by Casey Hogle
“Close your laptop, you are under arrest,” a Libyan man in army fatigues barked. “Don’t move.”
I stared wide-eyed at the dozen Libyan militiamen who stormed into the main conference center in Benghazi to shut down a seminar on women’s participation in the constitution-writing process. The soldiers, identified later by participants as members of a brigade under the Interior Ministry, wanted to arrest one attendee whose alleged association with a Jewish Libyan activist made her suspect. In their heavy-handed process, they disbanded the entire conference on August 9, 2012. This unfortunate incident is illustrative of how Libya’s security environment undermines female activists’ ability to operate. Gender-specific barriers caused by Libya’s political insecurity are major obstacles to female activism in Libya today, and the Libyan state must be strengthened to combat them.
Nadia Gaouda, who was later detained and questioned because she had been in the conference center that day, fully recognizes these challenges: “I think we should work very hard to establish our state before these brigades become too powerful and out of control.” Her sentiment is echoed across Libya. There is a strong general atmosphere of physical insecurity in Libya today, resulting from the absence of a powerful, state controlled police or army, the prevalence of loose weapons, and a slew of unaccountable brigades. The Libyan state has not attained a monopoly on the use of force, as demonstrated by the Minister of Interior’s admission that he is unable to confront Islamists who destroyed a UNESCO-protected Sufi mosque in Tripoli in late August. The attack on the U.S. Consulate in Benghazi, which killed Ambassador Christopher Stevens and three other Americans, exemplifies the lack of safety in the country.
In this unstable context, the majority of the fifteen female activists I interviewed in Libya cite the lack of security as hindering their ability to function fully and effectively–from the freedom to tackle sensitive issues to basic questions of mobility. These are fundamental but often-unexamined obstacles to women’s activism. One significant ramification is that insecurity limits women’s freedom of movement, which is already restricted by cultural customs. Family-imposed curfews are the norm for women of all ages to prevent them from being out alone after dark. Travel to other cities tends to require a male relative chaperone, which increases the challenges of collaboration among women activists in urban and rural areas.
Omnia Tayari identifies insecurity as the major factor preventing women’s empowerment: “The lack of security in Libya now is preventing women from conducting many activities freely without needing to have ‘guards’ by their side.” Sara Mazik, founder of Women4Libya, affirms, “It does restrict your work, to rely on men.” Requiring activists to depend on the benevolence of male accompaniment is especially problematic for those promoting women’s rights. Their efforts may be sidelined if gender is not a priority issue to activists’ male relatives.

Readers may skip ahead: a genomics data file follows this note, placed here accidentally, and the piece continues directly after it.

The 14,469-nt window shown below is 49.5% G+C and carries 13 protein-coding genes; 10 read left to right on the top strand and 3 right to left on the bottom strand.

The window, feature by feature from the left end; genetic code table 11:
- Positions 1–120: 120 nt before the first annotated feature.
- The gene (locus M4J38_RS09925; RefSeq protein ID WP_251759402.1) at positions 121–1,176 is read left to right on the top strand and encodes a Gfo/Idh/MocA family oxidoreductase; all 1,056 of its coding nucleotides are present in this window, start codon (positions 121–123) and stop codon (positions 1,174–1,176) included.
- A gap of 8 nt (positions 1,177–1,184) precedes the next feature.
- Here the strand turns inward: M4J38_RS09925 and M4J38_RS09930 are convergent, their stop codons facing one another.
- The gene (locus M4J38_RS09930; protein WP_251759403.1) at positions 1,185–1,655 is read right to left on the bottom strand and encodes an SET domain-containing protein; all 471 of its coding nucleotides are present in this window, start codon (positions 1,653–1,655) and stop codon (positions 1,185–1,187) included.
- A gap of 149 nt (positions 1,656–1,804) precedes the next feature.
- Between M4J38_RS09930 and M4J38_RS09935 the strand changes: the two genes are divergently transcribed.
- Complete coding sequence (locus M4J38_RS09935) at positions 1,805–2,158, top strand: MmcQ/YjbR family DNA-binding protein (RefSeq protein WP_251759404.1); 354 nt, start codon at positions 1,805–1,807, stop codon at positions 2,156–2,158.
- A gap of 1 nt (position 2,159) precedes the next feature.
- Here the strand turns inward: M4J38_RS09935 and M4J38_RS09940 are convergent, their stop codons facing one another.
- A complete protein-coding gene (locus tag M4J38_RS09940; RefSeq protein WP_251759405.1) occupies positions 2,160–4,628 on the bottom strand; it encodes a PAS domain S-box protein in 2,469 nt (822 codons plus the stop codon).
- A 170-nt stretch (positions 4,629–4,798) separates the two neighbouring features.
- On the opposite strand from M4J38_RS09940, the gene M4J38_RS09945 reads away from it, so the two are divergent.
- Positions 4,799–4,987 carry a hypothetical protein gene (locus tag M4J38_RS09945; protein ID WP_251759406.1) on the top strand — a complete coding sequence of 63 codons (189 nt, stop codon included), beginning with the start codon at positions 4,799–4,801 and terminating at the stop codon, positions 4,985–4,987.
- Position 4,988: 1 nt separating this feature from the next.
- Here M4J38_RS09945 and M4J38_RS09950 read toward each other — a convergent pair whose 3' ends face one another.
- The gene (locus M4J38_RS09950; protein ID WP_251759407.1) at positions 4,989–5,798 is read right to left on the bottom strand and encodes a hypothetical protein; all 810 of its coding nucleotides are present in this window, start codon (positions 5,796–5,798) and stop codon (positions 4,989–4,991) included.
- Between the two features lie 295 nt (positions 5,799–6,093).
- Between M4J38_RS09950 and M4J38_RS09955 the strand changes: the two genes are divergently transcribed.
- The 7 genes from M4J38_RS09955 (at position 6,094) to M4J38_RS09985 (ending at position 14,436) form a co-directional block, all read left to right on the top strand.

It is important to note that some do not believe the security situation has hindered their ability to participate in politics. Zahra’ Langhi, co-founder of the Libyan Women’s Platform for Peace, notes women’s high voter turnout (forty-six percent of voters in the July national election were female) despite fear of election violence. Individuals may change their tactics, such as by holding meetings in the afternoon instead of the evening, but their overall strategy is not diverted.
To place Libya’s current instability in perspective, today’s feeling of unease is an exponential improvement from the level of fear under Gaddafi’s repressive regime. There was no civil society before 2011, and women were especially discouraged from the public sphere. As Amena Raghei wrote, “women who took on public roles during Qaddafi’s time were considered women of ill repute, literally tarnished by Qaddafi’s hands.” This perception has changed with the revolution, as Israa Murabit, Vice President of Voice of Libyan Women, explains: “Before, women traveling alone was wrong no matter what… Now, if you are working to further yourself, and your family is OK with it, then no one would see an issue.”
Undoubtedly, there is greater space for political activity today than in 2010. However, the ability to participate in this space is restricted because the security environment is volatile, and this instability affects women differently than it affects men. Additionally, the actors creating insecurity have undue agenda-setting power to determine which subjects are taboos. Attending a conference on women’s rights should not result in detention if a loosely controlled brigade disapproves of one participant. I worry about the chilling effect of such incidents.
The discourse on challenges to political activism cannot be distinct from the actual context in which those integral to advancing rights–Libyan women and men–are able to operate. Security cannot be sidelined as a peripheral dimension of women’s participation in civil society and politics. Rather, it should be the key backdrop for any conversation about women’s rights activism in post-conflict societies. We must recognize gender-specific risks for female activists under Libya’s current insecurity and the importance of protection strategies to address them.
About the Author
Casey Hogle is a second-year master's student at The Fletcher School, where she is Co-Editor-in-Chief of PRAXIS: The Fletcher Journal of Human Security (www.fletcher.tufts.edu/Praxis). She spent her summer working with civil society activists in Tripoli, Libya.